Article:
11. Higher-Order Spectrum in Understanding Nonlinearity in EEG Rhythms

    Directory of Open Access Journals (Sweden)

    Cauchy Pradhan

    2012-01-01

    Full Text Available The fundamental nature of the brain's electrical activities recorded as electroencephalogram (EEG remains unknown. Linear stochastic models and spectral estimates are the most common methods for the analysis of EEG because of their robustness, simplicity of interpretation, and apparent association with rhythmic behavioral patterns in nature. In this paper, we extend the use of higher-order spectrum in order to indicate the hidden characteristics of EEG signals that simply do not arise from random processes. The higher-order spectrum is an extension Fourier spectrum that uses higher moments for spectral estimates. This essentially nullifies all Gaussian random effects, therefore, can reveal non-Gaussian and nonlinear characteristics in the complex patterns of EEG time series. The paper demonstrates the distinguishing features of bispectral analysis for chaotic systems, filtered noises, and normal background EEG activity. The bispectrum analysis detects nonlinear interactions; however, it does not quantify the coupling strength. The squared bicoherence in the nonredundant region has been estimated to demonstrate nonlinear coupling. The bicoherence values are minimal for white Gaussian noises (WGNs and filtered noises. Higher bicoherence values in chaotic time series and normal background EEG activities are indicative of nonlinear coupling in these systems. The paper shows utility of bispectral methods as an analytical tool in understanding neural process underlying human EEG patterns.

  12. Discovering EEG resting state alterations of semantic dementia.

    Science.gov (United States)

    Grieder, Matthias; Koenig, Thomas; Kinoshita, Toshihiko; Utsunomiya, Keita; Wahlund, Lars-Olof; Dierks, Thomas; Nishida, Keiichiro

    2016-05-01

    Diagnosis of semantic dementia relies on cost-intensive MRI or PET, although resting EEG markers of other dementias have been reported. Yet the view still holds that resting EEG in patients with semantic dementia is normal. However, studies using increasingly sophisticated EEG analysis methods have demonstrated that slightest alterations of functional brain states can be detected. We analyzed the common four resting EEG microstates (A, B, C, and D) of 8 patients with semantic dementia in comparison with 8 healthy controls and 8 patients with Alzheimer's disease. Topographical differences between the groups were found in microstate classes B and C, while microstate classes A and D were comparable. The data showed that the semantic dementia group had a peculiar microstate E, but the commonly found microstate C was lacking. Furthermore, the presence of microstate E was significantly correlated with lower MMSE and language scores. Alterations in resting EEG can be found in semantic dementia. Topographical shifts in microstate C might be related to semantic memory deficits. This is the first study that discovered resting state EEG abnormality in semantic dementia. The notion that resting EEG in this dementia subtype is normal has to be revised. Copyright © 2016 International Federation of Clinical Neurophysiology. Published by Elsevier Ireland Ltd. All rights reserved.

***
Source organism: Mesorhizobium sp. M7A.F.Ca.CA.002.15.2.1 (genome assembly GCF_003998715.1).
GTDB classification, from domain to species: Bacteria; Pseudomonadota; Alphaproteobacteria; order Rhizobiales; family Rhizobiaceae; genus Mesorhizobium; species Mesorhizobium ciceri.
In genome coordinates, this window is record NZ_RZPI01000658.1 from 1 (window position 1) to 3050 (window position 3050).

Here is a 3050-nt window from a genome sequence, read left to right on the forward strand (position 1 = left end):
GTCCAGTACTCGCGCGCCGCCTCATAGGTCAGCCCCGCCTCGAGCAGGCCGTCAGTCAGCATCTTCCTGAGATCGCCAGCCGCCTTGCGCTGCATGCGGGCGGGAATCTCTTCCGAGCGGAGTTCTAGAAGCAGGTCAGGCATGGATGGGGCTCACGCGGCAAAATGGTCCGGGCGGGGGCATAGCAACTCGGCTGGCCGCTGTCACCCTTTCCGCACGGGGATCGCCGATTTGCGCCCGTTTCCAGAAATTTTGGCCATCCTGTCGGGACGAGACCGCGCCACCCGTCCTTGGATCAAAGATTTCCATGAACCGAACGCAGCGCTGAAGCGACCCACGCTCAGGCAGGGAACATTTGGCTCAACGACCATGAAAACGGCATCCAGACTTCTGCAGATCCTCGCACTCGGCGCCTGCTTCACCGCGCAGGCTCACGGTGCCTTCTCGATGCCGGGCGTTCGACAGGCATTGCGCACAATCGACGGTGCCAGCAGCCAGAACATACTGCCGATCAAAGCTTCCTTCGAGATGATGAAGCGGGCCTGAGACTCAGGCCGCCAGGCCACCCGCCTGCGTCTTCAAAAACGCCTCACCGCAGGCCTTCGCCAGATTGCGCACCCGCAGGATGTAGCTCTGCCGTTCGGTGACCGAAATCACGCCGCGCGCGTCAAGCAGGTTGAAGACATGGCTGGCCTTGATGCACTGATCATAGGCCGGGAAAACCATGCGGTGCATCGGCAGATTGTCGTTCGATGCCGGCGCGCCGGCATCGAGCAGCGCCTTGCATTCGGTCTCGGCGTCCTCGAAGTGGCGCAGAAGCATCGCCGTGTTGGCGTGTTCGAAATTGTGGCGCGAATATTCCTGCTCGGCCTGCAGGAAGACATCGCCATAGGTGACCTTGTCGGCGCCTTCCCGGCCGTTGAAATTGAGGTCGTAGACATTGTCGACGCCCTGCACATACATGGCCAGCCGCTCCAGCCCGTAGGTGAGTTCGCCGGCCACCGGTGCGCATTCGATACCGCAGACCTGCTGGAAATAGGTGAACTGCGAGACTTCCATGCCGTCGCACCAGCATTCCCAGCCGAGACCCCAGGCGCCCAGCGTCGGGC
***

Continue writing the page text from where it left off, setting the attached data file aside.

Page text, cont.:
13. Study on non-linear bistable dynamics model based EEG signal discrimination analysis method.

    Science.gov (United States)

    Ying, Xiaoguo; Lin, Han; Hui, Guohua

    2015-01-01

    Electroencephalogram (EEG) is the recording of electrical activity along the scalp. EEG measures voltage fluctuations generating from ionic current flows within the neurons of the brain. EEG signal is looked as one of the most important factors that will be focused in the next 20 years. In this paper, EEG signal discrimination based on non-linear bistable dynamical model was proposed. EEG signals were processed by non-linear bistable dynamical model, and features of EEG signals were characterized by coherence index. Experimental results showed that the proposed method could properly extract the features of different EEG signals.

  14. Automated approach to detecting behavioral states using EEG-DABS

    Directory of Open Access Journals (Sweden)

    Zachary B. Loris

    2017-07-01